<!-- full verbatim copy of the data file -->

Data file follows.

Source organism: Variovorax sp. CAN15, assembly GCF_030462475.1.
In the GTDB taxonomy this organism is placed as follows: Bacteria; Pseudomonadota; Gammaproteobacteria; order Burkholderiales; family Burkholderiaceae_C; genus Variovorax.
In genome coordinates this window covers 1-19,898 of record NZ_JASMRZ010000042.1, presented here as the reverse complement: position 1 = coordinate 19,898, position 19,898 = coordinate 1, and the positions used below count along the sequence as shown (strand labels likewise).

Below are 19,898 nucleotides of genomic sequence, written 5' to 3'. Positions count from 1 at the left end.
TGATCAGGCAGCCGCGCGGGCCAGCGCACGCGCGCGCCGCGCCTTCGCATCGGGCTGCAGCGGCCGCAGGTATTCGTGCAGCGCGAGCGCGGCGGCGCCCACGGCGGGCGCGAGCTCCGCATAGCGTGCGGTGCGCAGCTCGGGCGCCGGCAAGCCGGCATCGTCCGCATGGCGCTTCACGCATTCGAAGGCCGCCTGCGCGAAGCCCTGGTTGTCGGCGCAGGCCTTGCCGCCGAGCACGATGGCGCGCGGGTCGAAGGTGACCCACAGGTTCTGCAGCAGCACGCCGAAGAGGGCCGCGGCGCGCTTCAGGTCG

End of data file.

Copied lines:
Source organism: Variovorax sp. CAN15, assembly GCF_030462475.1.
In the GTDB taxonomy this organism is placed as follows: Bacteria; Pseudomonadota; Gammaproteobacteria; order Burkholderiales; family Burkholderiaceae_C; genus Variovorax.
In genome coordinates this window covers 1-19,898 of record NZ_JASMRZ010000042.1, presented here as the reverse complement: position 1 = coordinate 19,898, position 19,898 = coordinate 1, and the positions used below count along the sequence as shown (strand labels likewise).

Below are 19,898 nucleotides of genomic sequence, written 5' to 3'. Positions count from 1 at the left end.
TGATCAGGCAGCCGCGCGGGCCAGCGCACGCGCGCGCCGCGCCTTCGCATCGGGCTGCAGCGGCCGCAGGTATTCGTGCAGCGCGAGCGCGGCGGCGCCCACGGCGGGCGCGAGCTCCGCATAGCGTGCGGTGCGCAGCTCGGGCGCCGGCAAGCCGGCATCGTCCGCATGGCGCTTCACGCATTCGAAGGCCGCCTGCGCGAAGCCCTGGTTGTCGGCGCAGGCCTTGCCGCCGAGCACGATGGCGCGCGGGTCGAAGGTGACCCACAGGTTCTGCAGCAGCACGCCGAAGAGGGCCGCGGCGCGCTTCAGGTCG